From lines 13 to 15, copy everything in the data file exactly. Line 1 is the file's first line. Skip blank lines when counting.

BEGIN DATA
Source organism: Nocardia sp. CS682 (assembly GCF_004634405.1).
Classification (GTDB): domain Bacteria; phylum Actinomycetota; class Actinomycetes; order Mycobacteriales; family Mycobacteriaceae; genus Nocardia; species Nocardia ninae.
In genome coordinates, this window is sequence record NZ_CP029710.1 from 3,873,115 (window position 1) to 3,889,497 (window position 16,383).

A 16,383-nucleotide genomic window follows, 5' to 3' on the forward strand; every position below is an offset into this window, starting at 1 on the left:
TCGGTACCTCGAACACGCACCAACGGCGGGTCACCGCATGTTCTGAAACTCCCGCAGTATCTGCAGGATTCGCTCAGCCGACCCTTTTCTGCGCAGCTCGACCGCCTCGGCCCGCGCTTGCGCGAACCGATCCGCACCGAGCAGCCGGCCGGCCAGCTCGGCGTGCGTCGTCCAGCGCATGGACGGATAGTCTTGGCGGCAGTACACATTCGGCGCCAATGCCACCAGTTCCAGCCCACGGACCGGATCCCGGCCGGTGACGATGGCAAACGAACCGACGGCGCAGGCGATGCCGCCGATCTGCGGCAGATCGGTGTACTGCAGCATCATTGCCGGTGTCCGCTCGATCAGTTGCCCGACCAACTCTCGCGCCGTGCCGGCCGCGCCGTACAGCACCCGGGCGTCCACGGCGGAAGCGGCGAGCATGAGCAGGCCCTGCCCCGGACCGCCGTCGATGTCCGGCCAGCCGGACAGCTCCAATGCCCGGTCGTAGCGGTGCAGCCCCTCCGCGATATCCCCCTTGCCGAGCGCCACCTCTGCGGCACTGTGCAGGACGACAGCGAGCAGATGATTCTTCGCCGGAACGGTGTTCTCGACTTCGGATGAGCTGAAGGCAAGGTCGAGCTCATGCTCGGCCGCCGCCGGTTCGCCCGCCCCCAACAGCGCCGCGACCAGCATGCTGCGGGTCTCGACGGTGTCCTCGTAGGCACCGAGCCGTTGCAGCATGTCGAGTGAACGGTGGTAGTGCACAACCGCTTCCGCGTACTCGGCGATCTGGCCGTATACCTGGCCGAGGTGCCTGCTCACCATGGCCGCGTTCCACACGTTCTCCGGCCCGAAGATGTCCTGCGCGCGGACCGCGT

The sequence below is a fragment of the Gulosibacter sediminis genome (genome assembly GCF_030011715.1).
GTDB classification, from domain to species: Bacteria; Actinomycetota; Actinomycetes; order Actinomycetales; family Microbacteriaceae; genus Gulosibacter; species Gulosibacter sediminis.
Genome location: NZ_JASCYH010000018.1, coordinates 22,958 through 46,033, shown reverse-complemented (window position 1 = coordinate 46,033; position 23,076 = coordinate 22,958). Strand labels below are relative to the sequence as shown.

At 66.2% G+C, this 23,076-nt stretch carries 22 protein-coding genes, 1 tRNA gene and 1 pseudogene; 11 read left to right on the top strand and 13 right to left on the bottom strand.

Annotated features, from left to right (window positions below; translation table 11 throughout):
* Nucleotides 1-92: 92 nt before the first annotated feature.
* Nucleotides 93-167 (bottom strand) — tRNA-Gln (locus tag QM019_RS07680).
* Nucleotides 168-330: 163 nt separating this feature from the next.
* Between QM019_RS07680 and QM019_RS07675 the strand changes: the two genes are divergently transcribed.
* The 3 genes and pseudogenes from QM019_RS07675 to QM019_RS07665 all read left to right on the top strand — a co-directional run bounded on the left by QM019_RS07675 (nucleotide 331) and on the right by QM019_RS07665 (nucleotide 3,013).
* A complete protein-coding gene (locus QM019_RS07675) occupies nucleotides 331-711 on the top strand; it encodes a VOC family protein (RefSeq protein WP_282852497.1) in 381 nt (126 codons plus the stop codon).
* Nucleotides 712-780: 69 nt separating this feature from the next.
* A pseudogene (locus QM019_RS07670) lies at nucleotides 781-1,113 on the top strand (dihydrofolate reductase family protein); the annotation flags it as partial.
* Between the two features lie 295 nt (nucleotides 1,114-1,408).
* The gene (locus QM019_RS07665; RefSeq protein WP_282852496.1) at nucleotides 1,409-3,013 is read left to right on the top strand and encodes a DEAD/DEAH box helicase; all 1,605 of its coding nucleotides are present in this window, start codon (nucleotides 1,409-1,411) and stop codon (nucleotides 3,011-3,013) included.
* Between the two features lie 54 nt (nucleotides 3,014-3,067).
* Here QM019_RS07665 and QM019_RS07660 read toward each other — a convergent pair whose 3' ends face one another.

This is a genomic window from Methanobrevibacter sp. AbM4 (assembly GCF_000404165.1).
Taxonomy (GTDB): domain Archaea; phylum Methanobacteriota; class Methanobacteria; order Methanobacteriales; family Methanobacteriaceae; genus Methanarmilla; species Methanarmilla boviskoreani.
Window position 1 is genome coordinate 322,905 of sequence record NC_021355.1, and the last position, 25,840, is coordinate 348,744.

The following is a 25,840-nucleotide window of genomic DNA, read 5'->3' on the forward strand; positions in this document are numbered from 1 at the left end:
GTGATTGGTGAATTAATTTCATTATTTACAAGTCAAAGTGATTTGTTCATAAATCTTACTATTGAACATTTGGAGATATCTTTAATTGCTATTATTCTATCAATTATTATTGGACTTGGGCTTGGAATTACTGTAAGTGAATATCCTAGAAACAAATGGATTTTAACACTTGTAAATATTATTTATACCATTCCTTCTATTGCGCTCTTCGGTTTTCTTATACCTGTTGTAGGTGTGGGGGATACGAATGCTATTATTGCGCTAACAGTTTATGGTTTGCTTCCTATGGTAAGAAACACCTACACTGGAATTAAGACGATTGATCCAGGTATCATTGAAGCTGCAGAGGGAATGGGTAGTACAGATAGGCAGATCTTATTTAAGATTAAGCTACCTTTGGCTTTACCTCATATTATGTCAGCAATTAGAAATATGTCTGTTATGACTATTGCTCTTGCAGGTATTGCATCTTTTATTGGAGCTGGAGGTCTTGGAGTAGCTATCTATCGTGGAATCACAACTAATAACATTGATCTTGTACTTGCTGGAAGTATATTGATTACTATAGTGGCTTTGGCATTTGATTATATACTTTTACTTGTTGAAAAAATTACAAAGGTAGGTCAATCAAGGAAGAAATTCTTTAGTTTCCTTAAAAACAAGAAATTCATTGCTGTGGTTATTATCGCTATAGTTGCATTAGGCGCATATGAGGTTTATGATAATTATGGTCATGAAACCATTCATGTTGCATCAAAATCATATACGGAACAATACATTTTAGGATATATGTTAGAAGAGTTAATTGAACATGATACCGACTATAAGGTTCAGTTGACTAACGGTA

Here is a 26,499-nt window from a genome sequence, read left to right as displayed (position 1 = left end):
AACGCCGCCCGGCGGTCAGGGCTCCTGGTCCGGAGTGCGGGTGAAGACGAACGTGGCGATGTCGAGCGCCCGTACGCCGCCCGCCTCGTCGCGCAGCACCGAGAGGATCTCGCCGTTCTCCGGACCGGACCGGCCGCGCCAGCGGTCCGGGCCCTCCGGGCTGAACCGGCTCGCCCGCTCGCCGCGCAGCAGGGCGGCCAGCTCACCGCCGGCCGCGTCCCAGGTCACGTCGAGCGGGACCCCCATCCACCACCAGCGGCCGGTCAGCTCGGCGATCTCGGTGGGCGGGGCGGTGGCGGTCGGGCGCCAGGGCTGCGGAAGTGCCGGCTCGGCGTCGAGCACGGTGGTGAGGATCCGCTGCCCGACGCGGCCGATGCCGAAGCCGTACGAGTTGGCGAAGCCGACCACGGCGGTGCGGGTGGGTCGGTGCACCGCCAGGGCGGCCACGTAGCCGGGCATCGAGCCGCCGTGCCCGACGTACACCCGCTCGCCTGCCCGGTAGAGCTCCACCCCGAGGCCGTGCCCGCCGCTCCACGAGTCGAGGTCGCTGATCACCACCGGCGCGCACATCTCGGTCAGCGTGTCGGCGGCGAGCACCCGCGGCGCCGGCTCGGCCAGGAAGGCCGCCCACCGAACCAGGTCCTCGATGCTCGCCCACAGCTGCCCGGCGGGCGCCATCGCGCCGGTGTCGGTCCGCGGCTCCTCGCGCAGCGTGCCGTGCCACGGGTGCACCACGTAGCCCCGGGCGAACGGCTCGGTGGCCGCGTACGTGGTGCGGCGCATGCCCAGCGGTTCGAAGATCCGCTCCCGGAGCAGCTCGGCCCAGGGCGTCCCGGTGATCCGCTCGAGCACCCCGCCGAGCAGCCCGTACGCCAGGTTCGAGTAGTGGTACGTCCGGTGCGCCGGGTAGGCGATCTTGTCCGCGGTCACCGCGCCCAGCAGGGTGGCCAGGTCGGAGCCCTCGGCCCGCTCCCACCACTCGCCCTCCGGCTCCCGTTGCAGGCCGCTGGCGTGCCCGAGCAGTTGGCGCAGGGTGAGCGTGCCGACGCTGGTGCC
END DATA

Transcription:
* Nucleotides 168-330: 163 nt separating this feature from the next.
* Between QM019_RS07680 and QM019_RS07675 the strand changes: the two genes are divergently transcribed.
* The 3 genes and pseudogenes from QM019_RS07675 to QM019_RS07665 all read left to right on the top strand — a co-directional run bounded on the left by QM019_RS07675 (nucleotide 331) and on the right by QM019_RS07665 (nucleotide 3,013).